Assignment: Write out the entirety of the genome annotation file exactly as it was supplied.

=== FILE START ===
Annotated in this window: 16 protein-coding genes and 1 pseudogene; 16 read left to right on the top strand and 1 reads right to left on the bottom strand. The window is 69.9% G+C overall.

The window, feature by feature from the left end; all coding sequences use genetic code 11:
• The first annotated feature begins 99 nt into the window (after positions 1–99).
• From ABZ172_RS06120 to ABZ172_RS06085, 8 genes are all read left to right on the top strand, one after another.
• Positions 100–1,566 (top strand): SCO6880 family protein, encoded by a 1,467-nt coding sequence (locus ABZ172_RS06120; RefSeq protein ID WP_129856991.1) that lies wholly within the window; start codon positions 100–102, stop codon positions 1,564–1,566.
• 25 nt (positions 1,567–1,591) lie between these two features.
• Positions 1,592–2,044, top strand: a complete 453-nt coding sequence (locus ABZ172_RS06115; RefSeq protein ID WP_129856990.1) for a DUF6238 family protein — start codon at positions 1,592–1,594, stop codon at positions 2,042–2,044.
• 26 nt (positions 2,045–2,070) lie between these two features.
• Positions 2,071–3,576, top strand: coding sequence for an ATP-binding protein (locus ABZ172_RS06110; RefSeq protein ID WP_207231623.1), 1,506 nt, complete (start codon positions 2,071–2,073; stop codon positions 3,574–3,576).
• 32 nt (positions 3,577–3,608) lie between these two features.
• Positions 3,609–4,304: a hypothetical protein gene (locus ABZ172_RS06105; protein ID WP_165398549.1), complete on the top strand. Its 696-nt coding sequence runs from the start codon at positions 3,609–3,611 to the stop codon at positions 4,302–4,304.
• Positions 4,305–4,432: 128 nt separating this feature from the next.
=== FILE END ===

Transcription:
Annotated in this window: 16 protein-coding genes and 1 pseudogene; 16 read left to right on the top strand and 1 reads right to left on the bottom strand. The window is 69.9% G+C overall.

The window, feature by feature from the left end; all coding sequences use genetic code 11:
• The first annotated feature begins 99 nt into the window (after positions 1–99).
• From ABZ172_RS06120 to ABZ172_RS06085, 8 genes are all read left to right on the top strand, one after another.
• Positions 100–1,566 (top strand): SCO6880 family protein, encoded by a 1,467-nt coding sequence (locus ABZ172_RS06120; RefSeq protein ID WP_129856991.1) that lies wholly within the window; start codon positions 100–102, stop codon positions 1,564–1,566.
• 25 nt (positions 1,567–1,591) lie between these two features.
• Positions 1,592–2,044, top strand: a complete 453-nt coding sequence (locus ABZ172_RS06115; RefSeq protein ID WP_129856990.1) for a DUF6238 family protein — start codon at positions 1,592–1,594, stop codon at positions 2,042–2,044.
• 26 nt (positions 2,045–2,070) lie between these two features.
• Positions 2,071–3,576, top strand: coding sequence for an ATP-binding protein (locus ABZ172_RS06110; RefSeq protein ID WP_207231623.1), 1,506 nt, complete (start codon positions 2,071–2,073; stop codon positions 3,574–3,576).
• 32 nt (positions 3,577–3,608) lie between these two features.
• Positions 3,609–4,304: a hypothetical protein gene (locus ABZ172_RS06105; protein ID WP_165398549.1), complete on the top strand. Its 696-nt coding sequence runs from the start codon at positions 3,609–3,611 to the stop codon at positions 4,302–4,304.
• Positions 4,305–4,432: 128 nt separating this feature from the next.